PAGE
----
“Nay, I had it from you. You wrote me word of it three months ago.”

“Me! impossible!”

“Indeed you did. I remember it perfectly. You mentioned it as what was certainly to be very soon. Mrs. Perry had told somebody, and was extremely happy about it. It was owing to her persuasion, as she thought his being out in bad weather did him a great deal of harm. You must remember it now?”

“Upon my word I never heard of it till this moment.”

“Never! really, never:—Bless me! how could it be?—Then I must have dreamt it—but I was completely persuaded—Miss Smith, you walk as if you were tired. You will not be sorry to find yourself at home.”

“What is this?—What is this?” cried Mr. Weston, “about Perry and a carriage? Is Perry going to set up his carriage, Frank? I am glad he can afford it. You had it from himself, had you?”

“No, sir,” replied his son, laughing, “I seem to have had it from nobody.—Very odd!—I really was persuaded of Mrs. Weston’s having mentioned it in one of her letters to Enscombe, many weeks agao, with all these particulars—but as she declares she never heard a syllable of it before, of course it must have been a dream. I am a great dreamer. I dream of every body at Highbury when I am away—and when I have gone through my particular friends, then I begin dreaming of Mr. and Mrs. Perry.”

“It is odd though,” observed his father, “that you should have had such a regular connected dream about people whom it was not very likely you should be thinking of at Enscombe. Perry’s setting up his carriage! and his wife’s persuading him to it, out of care for his health—just what will happen, I have no doubt, some time or other; only a little premature. What an air of probability sometimes runs through a dream! And at others, what a heap


of absurdities it is! Well, Frank, your dream cer-tainly shows that Highbury is in your thoughts when you are absent. Emma, you are a great dreamer, I think?”

Emma was out of hearing. She had hurried on before her guests to prepare her father for their appearance, and was beyond the reach of Mr.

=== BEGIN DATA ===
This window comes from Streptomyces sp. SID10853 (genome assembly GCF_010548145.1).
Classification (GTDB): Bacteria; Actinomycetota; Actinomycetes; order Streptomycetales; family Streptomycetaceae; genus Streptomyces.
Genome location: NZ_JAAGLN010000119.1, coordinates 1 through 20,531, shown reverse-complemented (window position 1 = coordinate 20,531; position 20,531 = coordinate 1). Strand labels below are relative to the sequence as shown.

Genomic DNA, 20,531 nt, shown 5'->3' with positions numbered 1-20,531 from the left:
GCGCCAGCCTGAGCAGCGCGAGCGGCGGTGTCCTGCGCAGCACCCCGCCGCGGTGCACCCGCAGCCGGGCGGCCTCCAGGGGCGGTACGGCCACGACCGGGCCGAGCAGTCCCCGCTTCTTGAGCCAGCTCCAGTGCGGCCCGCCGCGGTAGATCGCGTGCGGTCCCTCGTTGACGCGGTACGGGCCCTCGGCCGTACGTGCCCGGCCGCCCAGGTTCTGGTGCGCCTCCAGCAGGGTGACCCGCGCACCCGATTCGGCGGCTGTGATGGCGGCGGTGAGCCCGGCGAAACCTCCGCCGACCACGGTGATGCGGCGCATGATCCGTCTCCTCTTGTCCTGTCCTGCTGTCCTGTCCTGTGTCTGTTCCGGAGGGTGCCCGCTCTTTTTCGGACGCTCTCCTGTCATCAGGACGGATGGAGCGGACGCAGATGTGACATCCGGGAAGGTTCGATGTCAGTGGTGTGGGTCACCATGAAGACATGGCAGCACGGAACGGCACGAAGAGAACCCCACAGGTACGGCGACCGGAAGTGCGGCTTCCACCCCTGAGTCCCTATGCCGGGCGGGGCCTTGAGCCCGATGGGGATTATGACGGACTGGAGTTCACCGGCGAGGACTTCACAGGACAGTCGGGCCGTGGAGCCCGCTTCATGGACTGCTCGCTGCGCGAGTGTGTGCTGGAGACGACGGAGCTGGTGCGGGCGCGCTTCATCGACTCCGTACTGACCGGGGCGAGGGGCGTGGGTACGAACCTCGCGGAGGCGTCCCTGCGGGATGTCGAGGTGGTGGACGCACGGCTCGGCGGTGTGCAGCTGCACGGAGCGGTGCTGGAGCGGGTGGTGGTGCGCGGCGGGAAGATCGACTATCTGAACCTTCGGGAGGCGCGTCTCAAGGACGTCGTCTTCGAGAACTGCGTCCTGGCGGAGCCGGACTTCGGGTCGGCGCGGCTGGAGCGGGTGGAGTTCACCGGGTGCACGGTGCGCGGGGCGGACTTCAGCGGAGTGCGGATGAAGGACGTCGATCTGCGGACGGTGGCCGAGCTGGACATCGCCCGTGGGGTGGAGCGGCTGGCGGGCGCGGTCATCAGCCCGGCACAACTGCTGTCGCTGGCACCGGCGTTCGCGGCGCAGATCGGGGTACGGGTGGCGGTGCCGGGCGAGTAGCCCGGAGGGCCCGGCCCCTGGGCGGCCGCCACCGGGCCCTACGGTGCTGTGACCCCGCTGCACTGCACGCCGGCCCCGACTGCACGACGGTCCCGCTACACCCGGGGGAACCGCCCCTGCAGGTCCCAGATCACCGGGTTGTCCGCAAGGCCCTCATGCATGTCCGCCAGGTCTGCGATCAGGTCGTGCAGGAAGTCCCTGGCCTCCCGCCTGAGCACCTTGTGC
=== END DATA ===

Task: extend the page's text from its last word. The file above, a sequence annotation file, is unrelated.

Weston’s hint.

“Why, to own the truth,” cried Miss Bates, who had been trying in vain to be heard the last two minutes, “if I must speak on this subject, there is no denying that Mr. Frank Churchill might have—I do not mean to say that he did not dream it—I am sure I have sometimes the oddest dreams in the world—but if I am questioned about it, I must acknowledge that there was such an idea last spring; for Mrs. Perry herself mentioned it to my mother, and the Coles knew of it as well as ourselves—but it was quite a secret, known to nobody else, and only thought of about three days. Mrs. Perry was very anxious that he should have a carriage, and came to my mother in great spirits one morning because she thought she had prevailed. Jane, don’t you remember grandmamma’s telling us of it when we got home?—I forget where we had been walking to—very likely to Randall’s; yes, I think it was to Randall’s. Mrs. Perry was always particularly fond of my mother—indeed I do not know who is not—and she had mentioned it to her in confidence; she had no objection to her telling us, of course, but it was not to go beyond: and, from that day to this, I never mentioned it to a soul that I know of. At the same time, I will not positively answer for my having never dropt a hint, because I know I do sometimes pop out a thing before I am aware. I am a talker, you know; I am rather a talker; and now and then I have let a thing escape me which I should not. I am not like Jane; I wish I were. I will answer for it she never betrayed the least thing in the